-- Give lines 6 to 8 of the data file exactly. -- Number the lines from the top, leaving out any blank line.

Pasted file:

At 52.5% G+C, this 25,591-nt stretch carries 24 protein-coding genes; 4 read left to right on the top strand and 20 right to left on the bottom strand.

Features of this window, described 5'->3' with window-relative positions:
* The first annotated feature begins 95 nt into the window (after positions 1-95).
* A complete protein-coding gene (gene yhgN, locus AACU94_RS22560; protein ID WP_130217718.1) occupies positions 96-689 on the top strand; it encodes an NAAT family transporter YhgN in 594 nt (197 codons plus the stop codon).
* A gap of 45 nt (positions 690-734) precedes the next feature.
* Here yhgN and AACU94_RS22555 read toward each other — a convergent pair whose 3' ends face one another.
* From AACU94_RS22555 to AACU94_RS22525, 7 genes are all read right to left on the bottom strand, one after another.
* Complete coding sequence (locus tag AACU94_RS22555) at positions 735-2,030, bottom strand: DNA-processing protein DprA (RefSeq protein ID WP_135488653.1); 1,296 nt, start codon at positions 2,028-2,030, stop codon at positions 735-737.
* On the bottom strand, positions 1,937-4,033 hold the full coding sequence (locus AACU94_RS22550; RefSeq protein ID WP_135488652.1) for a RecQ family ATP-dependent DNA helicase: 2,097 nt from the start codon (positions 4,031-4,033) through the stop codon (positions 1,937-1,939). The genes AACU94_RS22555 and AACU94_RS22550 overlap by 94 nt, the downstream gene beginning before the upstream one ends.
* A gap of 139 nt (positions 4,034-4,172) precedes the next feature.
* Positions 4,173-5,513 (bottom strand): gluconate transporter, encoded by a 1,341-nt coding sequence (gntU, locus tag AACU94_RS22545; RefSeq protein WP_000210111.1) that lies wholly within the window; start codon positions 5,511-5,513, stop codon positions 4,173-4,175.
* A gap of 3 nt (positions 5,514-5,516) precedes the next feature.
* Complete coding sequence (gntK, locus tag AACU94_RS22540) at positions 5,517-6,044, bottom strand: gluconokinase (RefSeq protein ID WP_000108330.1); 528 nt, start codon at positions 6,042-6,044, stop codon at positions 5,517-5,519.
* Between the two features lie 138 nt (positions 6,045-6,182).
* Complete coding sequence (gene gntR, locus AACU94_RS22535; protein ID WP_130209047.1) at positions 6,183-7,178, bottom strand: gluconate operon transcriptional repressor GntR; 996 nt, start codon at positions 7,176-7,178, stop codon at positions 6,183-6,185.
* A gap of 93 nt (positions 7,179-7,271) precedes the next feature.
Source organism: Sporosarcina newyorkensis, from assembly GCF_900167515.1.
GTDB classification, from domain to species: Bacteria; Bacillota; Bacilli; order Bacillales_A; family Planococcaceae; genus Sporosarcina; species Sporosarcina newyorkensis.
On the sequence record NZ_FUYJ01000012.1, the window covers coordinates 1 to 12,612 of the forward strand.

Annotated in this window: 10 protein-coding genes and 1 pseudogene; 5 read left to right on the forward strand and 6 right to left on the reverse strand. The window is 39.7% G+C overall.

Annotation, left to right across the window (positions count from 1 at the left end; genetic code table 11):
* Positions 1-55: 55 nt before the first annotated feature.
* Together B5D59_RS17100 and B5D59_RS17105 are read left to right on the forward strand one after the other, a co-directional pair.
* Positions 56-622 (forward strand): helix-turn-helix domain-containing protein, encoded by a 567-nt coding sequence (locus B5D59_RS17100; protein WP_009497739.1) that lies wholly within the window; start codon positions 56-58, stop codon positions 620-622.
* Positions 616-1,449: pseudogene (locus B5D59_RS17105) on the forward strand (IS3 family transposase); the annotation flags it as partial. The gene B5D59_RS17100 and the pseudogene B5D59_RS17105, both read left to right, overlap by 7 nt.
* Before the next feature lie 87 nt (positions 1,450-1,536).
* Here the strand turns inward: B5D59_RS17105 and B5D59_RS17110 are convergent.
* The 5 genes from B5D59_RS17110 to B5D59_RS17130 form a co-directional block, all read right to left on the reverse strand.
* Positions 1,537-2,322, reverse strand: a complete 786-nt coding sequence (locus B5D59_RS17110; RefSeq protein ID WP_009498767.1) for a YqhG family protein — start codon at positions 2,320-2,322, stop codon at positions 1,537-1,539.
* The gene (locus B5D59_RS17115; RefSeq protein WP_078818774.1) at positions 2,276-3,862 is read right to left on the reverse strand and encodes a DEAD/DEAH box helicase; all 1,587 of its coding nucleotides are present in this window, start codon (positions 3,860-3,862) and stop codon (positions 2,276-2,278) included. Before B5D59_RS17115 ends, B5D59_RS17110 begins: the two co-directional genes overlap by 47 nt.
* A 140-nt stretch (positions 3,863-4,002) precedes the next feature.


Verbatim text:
* Here yhgN and AACU94_RS22555 read toward each other — a convergent pair whose 3' ends face one another.
* From AACU94_RS22555 to AACU94_RS22525, 7 genes are all read right to left on the bottom strand, one after another.
* Complete coding sequence (locus tag AACU94_RS22555) at positions 735-2,030, bottom strand: DNA-processing protein DprA (RefSeq protein ID WP_135488653.1); 1,296 nt, start codon at positions 2,028-2,030, stop codon at positions 735-737.